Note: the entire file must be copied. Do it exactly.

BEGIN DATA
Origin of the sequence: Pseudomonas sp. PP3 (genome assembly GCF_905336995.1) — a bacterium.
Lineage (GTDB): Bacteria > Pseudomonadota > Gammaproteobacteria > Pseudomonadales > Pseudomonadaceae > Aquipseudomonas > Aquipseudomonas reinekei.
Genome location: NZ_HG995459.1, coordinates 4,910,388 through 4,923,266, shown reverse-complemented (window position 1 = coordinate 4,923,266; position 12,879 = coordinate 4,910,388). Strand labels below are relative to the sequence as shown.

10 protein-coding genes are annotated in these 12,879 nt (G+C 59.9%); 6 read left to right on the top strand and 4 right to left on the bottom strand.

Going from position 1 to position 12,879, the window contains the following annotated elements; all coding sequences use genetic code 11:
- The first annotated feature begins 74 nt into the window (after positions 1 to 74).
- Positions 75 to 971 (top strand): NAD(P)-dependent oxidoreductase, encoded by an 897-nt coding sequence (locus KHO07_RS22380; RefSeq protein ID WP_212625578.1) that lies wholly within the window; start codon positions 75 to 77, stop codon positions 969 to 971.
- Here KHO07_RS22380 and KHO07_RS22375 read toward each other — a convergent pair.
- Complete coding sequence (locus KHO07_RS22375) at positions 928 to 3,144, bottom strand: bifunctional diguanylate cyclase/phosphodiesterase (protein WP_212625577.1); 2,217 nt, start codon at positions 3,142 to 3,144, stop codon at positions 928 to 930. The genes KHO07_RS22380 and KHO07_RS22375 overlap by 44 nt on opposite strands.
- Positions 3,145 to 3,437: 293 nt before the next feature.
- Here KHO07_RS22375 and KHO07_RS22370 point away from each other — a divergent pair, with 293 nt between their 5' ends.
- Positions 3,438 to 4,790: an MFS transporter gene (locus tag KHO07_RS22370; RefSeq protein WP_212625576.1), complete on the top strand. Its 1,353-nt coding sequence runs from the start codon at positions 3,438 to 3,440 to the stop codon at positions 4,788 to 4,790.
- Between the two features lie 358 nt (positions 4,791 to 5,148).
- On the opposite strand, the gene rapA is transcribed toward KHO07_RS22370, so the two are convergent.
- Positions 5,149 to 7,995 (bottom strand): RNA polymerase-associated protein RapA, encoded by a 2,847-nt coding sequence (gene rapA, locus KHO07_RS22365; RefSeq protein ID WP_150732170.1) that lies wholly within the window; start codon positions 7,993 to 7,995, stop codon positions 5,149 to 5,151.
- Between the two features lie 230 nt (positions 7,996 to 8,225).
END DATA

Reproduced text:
Origin of the sequence: Pseudomonas sp. PP3 (genome assembly GCF_905336995.1) — a bacterium.
Lineage (GTDB): Bacteria > Pseudomonadota > Gammaproteobacteria > Pseudomonadales > Pseudomonadaceae > Aquipseudomonas > Aquipseudomonas reinekei.
Genome location: NZ_HG995459.1, coordinates 4,910,388 through 4,923,266, shown reverse-complemented (window position 1 = coordinate 4,923,266; position 12,879 = coordinate 4,910,388). Strand labels below are relative to the sequence as shown.

10 protein-coding genes are annotated in these 12,879 nt (G+C 59.9%); 6 read left to right on the top strand and 4 right to left on the bottom strand.

Going from position 1 to position 12,879, the window contains the following annotated elements; all coding sequences use genetic code 11:
- The first annotated feature begins 74 nt into the window (after positions 1 to 74).
- Positions 75 to 971 (top strand): NAD(P)-dependent oxidoreductase, encoded by an 897-nt coding sequence (locus KHO07_RS22380; RefSeq protein ID WP_212625578.1) that lies wholly within the window; start codon positions 75 to 77, stop codon positions 969 to 971.
- Here KHO07_RS22380 and KHO07_RS22375 read toward each other — a convergent pair.
- Complete coding sequence (locus KHO07_RS22375) at positions 928 to 3,144, bottom strand: bifunctional diguanylate cyclase/phosphodiesterase (protein WP_212625577.1); 2,217 nt, start codon at positions 3,142 to 3,144, stop codon at positions 928 to 930. The genes KHO07_RS22380 and KHO07_RS22375 overlap by 44 nt on opposite strands.
- Positions 3,145 to 3,437: 293 nt before the next feature.
- Here KHO07_RS22375 and KHO07_RS22370 point away from each other — a divergent pair, with 293 nt between their 5' ends.
- Positions 3,438 to 4,790: an MFS transporter gene (locus tag KHO07_RS22370; RefSeq protein WP_212625576.1), complete on the top strand. Its 1,353-nt coding sequence runs from the start codon at positions 3,438 to 3,440 to the stop codon at positions 4,788 to 4,790.
- Between the two features lie 358 nt (positions 4,791 to 5,148).
- On the opposite strand, the gene rapA is transcribed toward KHO07_RS22370, so the two are convergent.
- Positions 5,149 to 7,995 (bottom strand): RNA polymerase-associated protein RapA, encoded by a 2,847-nt coding sequence (gene rapA, locus KHO07_RS22365; RefSeq protein ID WP_150732170.1) that lies wholly within the window; start codon positions 7,993 to 7,995, stop codon positions 5,149 to 5,151.
- Between the two features lie 230 nt (positions 7,996 to 8,225).